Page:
I was living with my grandmother when I got engaged to be married – I worked in the Public Service and “boarded” with Nan on weeknights. The suburbs of Canberra were expanding, relentlessly outwards, and the old farm was just an agistment place for horses, as most of our larger cropping and livestock paddocks were now merely, brick-veneer statements to progress. Nan seemed to take all this in her stride and her acceptance of change was admirable. She had been pre-deceased by her husband and her beloved daughter, but lived happily with her second son and his family on what was left of the farm, not far from where a golf course, a race track and sporting fields now occupy pride of place. Nan enjoyed my company, and I in turn, craved her advice and wisdom as I juggled the roles of a young career woman with those of marriage and domesticity, in a time of upheaval and change in society. Whitlam was in power and the world was charting a different course.
It came as a complete surprise to me, but I seriously think my grandmother was somehow “in the know”, when I interrupted her post-dinner stitching one night and blurted out – “What would you say if I said I would like to make my own wedding dress?” Her fingers didn’t even pause, the crochet hook picked up the next thread and the wool pulled off the ball smoothly. “I mean, not just make it, I mean crochet it. Do you think I could do it? Would you help me?” There it was, I had committed, and I was precariously straddling the chasm between what she had shown me over the years (the skills and talents of an era which I had admired and envied in my own inadequacy) and the frantic unknown future of opportunity, choice and fulfilment. The fact that my dear Nan quietly enquired, “What patterns are you looking at?”, rather than answering my question directly, set the stage for an epic undertaking over the ensuing months.
I had absolutely no idea what crocheting a wedding dress would entail. To date, my part time efforts with knitting needles, or a 12 ply crochet hook, had produced some amateurish rugs, a jumper with sleeves of different lengths and a smattering of ill-fitting ponchos. So we spent nights sitting together, the mistress effortlessly manufacturing exquisite baby clothes, the apprentice, working and re-working a pattern found in a Women’s Weekly magazine. “Tension” was a constant topic of conversation and my struggling fingers learned that droopy stitches were the capital of all sins when expecting an elastic, natural fibre to retain shape and context in a full length dress.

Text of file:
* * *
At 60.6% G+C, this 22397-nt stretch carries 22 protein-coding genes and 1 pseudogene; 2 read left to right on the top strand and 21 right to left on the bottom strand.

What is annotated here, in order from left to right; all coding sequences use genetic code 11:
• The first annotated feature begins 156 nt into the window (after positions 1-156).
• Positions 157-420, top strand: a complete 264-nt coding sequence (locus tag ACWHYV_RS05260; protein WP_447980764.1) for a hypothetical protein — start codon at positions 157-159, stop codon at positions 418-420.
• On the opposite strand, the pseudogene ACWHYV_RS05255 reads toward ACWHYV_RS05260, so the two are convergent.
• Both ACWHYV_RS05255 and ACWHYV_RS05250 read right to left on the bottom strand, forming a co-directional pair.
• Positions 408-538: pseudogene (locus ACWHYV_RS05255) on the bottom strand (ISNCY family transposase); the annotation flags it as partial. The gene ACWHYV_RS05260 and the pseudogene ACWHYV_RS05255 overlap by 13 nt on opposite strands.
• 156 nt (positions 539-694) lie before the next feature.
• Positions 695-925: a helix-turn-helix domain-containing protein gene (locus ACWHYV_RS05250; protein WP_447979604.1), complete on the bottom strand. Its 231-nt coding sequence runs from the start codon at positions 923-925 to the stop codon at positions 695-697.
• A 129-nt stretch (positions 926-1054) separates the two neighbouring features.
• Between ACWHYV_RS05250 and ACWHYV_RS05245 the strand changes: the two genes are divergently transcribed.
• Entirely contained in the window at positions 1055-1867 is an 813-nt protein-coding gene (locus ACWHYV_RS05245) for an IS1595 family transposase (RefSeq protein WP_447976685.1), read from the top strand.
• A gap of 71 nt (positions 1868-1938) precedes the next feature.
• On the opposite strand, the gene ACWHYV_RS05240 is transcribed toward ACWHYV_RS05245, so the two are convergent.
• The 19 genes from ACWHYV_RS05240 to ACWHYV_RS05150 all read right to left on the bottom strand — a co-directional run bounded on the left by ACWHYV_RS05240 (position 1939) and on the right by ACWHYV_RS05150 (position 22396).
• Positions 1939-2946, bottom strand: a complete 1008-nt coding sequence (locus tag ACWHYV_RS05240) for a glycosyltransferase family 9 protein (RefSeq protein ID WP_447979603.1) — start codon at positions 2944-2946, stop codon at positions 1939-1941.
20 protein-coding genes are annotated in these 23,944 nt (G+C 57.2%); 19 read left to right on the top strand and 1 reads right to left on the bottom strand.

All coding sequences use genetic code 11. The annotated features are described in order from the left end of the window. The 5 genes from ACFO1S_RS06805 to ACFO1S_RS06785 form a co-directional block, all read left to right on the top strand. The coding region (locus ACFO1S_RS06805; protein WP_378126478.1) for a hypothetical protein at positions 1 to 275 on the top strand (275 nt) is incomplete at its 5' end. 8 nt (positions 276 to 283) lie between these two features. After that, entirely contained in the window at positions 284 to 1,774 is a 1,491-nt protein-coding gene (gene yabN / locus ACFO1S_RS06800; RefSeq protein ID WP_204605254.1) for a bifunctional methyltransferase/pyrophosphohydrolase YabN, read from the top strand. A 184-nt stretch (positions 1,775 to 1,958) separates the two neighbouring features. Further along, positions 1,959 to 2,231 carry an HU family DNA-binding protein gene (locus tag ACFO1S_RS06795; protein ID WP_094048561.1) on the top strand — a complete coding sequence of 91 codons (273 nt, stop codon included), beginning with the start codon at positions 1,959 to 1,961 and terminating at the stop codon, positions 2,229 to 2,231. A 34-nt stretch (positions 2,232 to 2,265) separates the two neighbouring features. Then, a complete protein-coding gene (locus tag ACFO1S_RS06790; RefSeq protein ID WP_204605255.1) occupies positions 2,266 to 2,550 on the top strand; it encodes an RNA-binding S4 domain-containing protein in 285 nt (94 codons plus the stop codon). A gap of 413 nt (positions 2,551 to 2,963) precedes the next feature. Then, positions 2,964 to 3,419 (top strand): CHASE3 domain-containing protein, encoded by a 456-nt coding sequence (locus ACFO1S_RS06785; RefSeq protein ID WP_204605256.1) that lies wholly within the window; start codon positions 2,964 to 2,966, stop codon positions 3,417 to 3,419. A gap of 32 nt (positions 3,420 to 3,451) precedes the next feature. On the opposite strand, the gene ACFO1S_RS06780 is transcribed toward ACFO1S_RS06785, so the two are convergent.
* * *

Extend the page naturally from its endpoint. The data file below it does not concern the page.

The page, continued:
Every stitch was my own, she didn’t ever offer to help, there were no “fairy godmother” additional rows awaiting my nightly return to task. The patterned sleeves didn’t suit the “look” as I was quite tall and I hated the neck treatment in the over glamorous magazine photos. That is where she helped … we re-designed the sleeves using the pattern from the bottom of the skirt, we introduced a cowl neck and a shawl-like piece of the same pattern, done on a bigger hook, to make a gossamer-fine hood. The garment was made from undyed, fine merino wool, processed into 8 ply balls. I think I bought every ball of the batch and lost count as the dress progressed through bag after bag of yarn. I was a keen machine sewer and attended TAFE classes at the time, and was able to create and complete an undergarment for the wedding dress, in fine wool crepe. This, and a jersey-knit, pure, wool, pant-suit (made for my “going away” outfit) became exam pieces and I passed.
Each night, Nan would make supper, wrap my “work-in-progress” in a huge white flannelette sheet and put it away safely before insisting on bed and a good night’s rest. This of course went on for many weeks and her quiet confidence and words of encouragement, when tears of frustration flowed, got me across the line for a 14 July, midwinter wedding.
The dress has made a few appearances over the years, and it greets a changing materialistic world, when emerging briefly from its moth-proof cocoon of bubble-wrap and plastic. It struts briefly on a stage that highlights the amazing qualities of wool as a sustainable, natural fibre, before fleeing, Cinderella-like, to the safety of storage once more. It is a stunning garment and I look at it in disbelief as I admire the stitches and overall pattern, but it represents far more than something I created, on a whim, all those years ago. To me it represents my Nan sitting there night after night, it represents a life, well-lived, it is her legacy, her gift to another generation at a time when links with the past were out of favour and endurance and resilience were old fashioned virtues. Thanks Nan.